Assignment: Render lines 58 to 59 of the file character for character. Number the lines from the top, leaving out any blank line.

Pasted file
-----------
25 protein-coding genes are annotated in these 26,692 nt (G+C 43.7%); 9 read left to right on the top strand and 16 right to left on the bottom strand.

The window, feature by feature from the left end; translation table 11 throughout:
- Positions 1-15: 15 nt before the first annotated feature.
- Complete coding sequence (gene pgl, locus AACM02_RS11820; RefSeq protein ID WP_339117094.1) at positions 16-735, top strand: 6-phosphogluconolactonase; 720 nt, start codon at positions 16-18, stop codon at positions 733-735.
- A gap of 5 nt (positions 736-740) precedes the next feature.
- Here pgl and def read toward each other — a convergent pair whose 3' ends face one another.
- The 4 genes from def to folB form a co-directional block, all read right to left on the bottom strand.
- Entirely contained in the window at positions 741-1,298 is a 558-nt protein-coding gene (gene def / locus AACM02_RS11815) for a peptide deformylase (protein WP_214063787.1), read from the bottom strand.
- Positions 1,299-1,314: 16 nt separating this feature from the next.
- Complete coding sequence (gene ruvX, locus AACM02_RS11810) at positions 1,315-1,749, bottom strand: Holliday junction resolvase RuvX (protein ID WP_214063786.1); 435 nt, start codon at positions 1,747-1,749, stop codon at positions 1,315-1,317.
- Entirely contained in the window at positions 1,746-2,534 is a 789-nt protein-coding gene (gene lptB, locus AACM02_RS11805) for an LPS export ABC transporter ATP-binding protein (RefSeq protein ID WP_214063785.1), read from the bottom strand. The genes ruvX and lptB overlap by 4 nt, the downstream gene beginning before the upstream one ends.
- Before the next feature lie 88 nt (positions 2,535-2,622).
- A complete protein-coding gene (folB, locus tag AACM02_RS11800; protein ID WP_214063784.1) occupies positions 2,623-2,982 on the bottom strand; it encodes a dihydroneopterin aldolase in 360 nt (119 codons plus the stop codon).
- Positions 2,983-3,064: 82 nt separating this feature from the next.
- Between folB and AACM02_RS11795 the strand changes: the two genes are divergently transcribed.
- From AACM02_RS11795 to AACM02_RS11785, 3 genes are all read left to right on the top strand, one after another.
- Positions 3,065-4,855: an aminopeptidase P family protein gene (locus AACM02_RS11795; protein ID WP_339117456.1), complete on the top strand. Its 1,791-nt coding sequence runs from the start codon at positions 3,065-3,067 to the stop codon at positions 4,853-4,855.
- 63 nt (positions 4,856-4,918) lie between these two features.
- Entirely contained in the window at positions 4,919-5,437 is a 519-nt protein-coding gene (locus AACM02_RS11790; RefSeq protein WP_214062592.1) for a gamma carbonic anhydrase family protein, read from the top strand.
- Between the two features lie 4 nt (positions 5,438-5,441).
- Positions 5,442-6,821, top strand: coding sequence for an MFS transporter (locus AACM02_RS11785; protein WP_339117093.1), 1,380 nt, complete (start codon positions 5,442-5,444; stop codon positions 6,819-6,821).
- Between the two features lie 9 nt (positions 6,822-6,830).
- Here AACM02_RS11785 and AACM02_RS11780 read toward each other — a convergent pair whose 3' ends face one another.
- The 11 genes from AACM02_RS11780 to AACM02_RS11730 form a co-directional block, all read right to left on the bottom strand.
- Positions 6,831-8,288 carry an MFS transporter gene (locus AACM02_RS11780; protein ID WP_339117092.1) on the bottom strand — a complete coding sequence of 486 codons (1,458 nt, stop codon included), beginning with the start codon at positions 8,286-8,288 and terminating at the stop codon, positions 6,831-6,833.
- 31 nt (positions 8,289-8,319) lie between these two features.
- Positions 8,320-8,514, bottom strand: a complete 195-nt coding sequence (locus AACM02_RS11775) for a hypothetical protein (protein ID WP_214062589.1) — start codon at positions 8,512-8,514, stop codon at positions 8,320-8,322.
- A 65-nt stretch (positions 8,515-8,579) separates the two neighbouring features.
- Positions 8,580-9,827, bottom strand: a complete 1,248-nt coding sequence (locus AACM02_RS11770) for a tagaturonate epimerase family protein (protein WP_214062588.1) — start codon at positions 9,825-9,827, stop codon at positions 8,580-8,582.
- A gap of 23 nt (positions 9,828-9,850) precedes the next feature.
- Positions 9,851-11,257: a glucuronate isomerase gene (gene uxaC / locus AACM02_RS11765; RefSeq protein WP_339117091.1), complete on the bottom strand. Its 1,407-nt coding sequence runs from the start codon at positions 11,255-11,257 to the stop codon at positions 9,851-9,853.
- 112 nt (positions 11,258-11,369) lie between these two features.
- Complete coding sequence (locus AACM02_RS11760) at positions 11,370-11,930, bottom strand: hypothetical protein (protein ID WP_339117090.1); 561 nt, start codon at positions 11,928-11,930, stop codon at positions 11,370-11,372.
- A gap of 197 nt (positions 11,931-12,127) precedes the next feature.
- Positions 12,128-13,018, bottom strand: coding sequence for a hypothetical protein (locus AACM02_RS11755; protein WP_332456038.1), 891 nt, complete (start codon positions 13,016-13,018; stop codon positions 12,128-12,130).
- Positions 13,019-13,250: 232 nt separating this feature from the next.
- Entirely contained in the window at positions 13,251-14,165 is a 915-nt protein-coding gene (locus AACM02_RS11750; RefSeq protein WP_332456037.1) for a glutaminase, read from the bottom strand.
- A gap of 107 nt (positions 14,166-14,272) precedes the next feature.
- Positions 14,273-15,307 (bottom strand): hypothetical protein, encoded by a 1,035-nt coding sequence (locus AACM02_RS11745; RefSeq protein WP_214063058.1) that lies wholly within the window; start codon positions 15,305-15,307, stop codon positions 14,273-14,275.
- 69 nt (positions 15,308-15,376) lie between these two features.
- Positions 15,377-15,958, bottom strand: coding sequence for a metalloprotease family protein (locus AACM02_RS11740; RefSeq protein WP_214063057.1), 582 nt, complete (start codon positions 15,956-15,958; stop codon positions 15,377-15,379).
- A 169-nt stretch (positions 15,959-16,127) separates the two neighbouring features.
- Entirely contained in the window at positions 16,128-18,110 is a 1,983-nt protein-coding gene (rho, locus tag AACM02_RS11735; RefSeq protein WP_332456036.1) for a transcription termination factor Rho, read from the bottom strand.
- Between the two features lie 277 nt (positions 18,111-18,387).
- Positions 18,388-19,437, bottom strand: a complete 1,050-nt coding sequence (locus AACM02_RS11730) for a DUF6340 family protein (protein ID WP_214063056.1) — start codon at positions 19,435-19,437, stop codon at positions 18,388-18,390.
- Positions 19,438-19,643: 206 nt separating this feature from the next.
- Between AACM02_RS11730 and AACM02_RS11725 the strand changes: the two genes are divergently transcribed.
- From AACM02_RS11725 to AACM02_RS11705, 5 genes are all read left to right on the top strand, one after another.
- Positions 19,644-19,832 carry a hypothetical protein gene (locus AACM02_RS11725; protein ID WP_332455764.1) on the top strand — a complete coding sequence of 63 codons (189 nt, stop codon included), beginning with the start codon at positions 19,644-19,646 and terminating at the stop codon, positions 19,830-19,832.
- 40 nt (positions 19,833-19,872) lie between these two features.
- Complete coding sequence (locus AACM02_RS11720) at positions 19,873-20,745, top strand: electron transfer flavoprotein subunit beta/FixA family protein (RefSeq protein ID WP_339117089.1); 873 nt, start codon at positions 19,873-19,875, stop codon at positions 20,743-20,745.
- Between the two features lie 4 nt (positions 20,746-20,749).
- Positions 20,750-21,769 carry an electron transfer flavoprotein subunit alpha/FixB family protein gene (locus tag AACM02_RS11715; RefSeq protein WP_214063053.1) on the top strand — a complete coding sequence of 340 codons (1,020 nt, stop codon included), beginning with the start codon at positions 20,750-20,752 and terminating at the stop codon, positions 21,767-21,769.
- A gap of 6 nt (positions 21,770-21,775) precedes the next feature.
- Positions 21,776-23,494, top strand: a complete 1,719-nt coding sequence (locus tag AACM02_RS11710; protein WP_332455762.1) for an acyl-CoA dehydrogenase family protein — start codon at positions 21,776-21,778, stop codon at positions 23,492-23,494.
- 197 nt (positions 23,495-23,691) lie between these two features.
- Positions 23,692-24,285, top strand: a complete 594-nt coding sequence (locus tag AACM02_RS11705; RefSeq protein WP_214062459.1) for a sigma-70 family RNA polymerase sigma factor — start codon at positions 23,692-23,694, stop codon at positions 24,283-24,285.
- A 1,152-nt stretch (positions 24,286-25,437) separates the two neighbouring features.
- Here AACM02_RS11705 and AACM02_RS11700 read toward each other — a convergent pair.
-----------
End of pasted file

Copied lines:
- A 1,152-nt stretch (positions 24,286-25,437) separates the two neighbouring features.
- Here AACM02_RS11705 and AACM02_RS11700 read toward each other — a convergent pair.